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John Hopkins Independent Study / PA program

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Hello everyone, 

 

 I am aware that Hopkins has a residency program for PAs but not an actually program for to obtain a Master's degree. But have been told by a practicing PA is it possible to list as an independent study under their NP masters program.Has anyone gone this route or was aware of this route? 

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Sounds impossible. If JH isn't accredited by ARC, they shouldn't be graduating PAs/students shouldn't be able to sit for PANCE.  Did this PA graduate recently?

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No, she didn't graduate recently. I believe she's been practicing for over 5 years.  I was surprised too since its not an approved program. But, she told me it was apart of NP primary care master's program but that her classes were med classes vs NP classes and she was able to take her boards and hasn't run into any issues regarding it. I was just very surprised when she told me. 

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sounds like she is an np, not a pa...to take the nccpa pa boards you need to graduate from a real program. no way around that. hard stop. period.

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Sounds like this person is either confused about her credentials or is falsely advertising herself.  Taking med classes as part of an NP program does NOT equal being a PA.  Something is fishy.

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Yeah, as I read more into I wasn't totally convinced either. And I did actually look her up before starting and she went to King's college which she told me and then transferred over to JH. I'm not sure how the independent study works at JH and how could only 1 student be apart this program and come out as a PA. When I asked her how she applied, she said she contacted the administrative department for that program and told them she wanted to be a PA and they listed her as an independent study after she transferred..no idea how that could even work.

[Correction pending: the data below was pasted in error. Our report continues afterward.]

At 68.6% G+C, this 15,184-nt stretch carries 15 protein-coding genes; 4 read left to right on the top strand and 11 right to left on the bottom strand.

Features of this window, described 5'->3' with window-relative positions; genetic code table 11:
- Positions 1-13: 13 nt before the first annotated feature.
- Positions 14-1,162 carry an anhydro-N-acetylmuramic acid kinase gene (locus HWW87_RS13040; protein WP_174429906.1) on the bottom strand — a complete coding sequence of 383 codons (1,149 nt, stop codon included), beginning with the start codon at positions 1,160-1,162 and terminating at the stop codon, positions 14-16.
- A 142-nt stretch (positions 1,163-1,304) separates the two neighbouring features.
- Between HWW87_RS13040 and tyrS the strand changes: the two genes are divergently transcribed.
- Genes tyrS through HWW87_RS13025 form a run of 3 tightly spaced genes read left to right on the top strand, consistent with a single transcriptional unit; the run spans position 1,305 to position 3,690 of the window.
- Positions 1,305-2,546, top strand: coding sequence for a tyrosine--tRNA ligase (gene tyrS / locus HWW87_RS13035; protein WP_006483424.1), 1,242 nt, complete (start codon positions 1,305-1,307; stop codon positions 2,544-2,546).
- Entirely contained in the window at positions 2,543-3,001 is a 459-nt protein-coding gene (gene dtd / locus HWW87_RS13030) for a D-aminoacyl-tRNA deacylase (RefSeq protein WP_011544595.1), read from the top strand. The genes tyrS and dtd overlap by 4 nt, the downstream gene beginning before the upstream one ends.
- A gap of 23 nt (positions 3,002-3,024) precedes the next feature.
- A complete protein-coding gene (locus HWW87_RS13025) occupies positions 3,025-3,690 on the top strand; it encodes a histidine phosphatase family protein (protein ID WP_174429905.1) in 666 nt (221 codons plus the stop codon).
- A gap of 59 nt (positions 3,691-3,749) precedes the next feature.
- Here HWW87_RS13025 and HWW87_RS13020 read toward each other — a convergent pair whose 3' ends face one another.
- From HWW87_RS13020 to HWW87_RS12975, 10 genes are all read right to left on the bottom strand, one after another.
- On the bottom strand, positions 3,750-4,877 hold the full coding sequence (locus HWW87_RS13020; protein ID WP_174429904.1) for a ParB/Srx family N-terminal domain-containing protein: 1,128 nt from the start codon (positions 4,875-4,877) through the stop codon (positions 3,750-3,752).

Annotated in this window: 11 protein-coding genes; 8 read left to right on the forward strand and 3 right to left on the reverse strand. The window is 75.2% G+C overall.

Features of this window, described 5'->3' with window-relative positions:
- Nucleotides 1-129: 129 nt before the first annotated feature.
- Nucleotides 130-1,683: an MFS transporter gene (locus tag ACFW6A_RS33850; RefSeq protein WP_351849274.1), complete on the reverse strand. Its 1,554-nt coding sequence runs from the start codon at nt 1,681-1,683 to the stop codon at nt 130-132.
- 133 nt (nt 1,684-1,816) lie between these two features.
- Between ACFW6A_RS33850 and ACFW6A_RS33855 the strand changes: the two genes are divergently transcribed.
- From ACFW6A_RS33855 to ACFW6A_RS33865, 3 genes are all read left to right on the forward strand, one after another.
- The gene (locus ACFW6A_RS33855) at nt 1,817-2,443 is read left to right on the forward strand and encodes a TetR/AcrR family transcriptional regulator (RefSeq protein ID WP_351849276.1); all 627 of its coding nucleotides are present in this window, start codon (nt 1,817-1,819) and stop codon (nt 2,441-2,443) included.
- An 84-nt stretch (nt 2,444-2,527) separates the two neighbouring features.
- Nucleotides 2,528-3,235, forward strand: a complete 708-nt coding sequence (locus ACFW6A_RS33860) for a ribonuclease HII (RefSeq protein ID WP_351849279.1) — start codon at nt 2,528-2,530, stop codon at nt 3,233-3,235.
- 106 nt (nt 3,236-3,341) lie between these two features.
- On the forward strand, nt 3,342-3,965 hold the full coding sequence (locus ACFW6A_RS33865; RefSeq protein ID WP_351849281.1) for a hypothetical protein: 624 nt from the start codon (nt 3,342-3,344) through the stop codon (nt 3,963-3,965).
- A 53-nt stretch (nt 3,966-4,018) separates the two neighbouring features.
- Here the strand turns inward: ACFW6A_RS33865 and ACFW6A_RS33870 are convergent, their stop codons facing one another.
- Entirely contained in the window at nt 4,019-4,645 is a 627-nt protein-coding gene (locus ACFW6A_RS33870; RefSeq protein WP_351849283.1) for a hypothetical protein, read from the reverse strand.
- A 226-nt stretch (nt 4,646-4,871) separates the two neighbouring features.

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it doesn't work that way...." hello, Harvard university? I'm at brakebills university PA program but I want to transfer to your university and finish an independent studies degree in pa studies, is that ok? "

nope.

maybe mph or mba postgrad at Hopkins.

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that's like this:

some dude says: " I studied at Harvard"

what that actually means : "they have a cool quad and I read stuff there once for a community college night school class I was taking on brewing beer in your sink"

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If you know her name, you could probably look up her license info at a Maryland government site.

 

Sent from my iPad using Tapatalk HD

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You can also look her up at NCCPA.  Many many years ago Johns Hopkins had a program and who know what special arrangements they might have made way back when, but that was in the 1970s.  

 

The NCCPA also let people grandfather in as late as the late 1970s.     The late Ron Nelson, AAPA President about a decade ago, grandfathered in and certified.  He was proud of it and Michigan was proud of him as a PA.    Michigan was one of the few states the grandfathered PAs could be licensed in.  Vermont was another.   There is also a pretty famous grandfathered in PA in NY but I will not give the name here.  

 

California also grandfathered in PAs who were trained in their Women's Health Specialist Health Manpower Pilot project training programs at UCLA, a free clinic in Sacramento, and the Humboldt Open Door Clinic.  First they were licensed as women's health PAs in California and then as regular PAs since the special license category went away.   There are three or four of these folks still practicing or they were when I last looked.   A number of others went through other formal programs subsequently.  One of my colleagues in the Sacramento clinic program went on to be a neurosurgeon! I went through one of that program in 1976-1978 (the Sacto free clinic)  prior to going through the  formal Stanford Primary Care Associate Program and then becoming NCCPA certified.  One of the interesting things is that we could prescribe then, about 15 years prior to other PAs in California, through a special health manpower pilot project, although that ended in the early 1980s..  

 

If you are licensed in one state you can become licensed in another "by endorsement" sometimes.  

 

Things were much different early on so I am just giving a historical perspective, as one of the few dinosaurs old enough to do so.   Medicine in 1976, and practice as a PA, was as different from today as night and day.  

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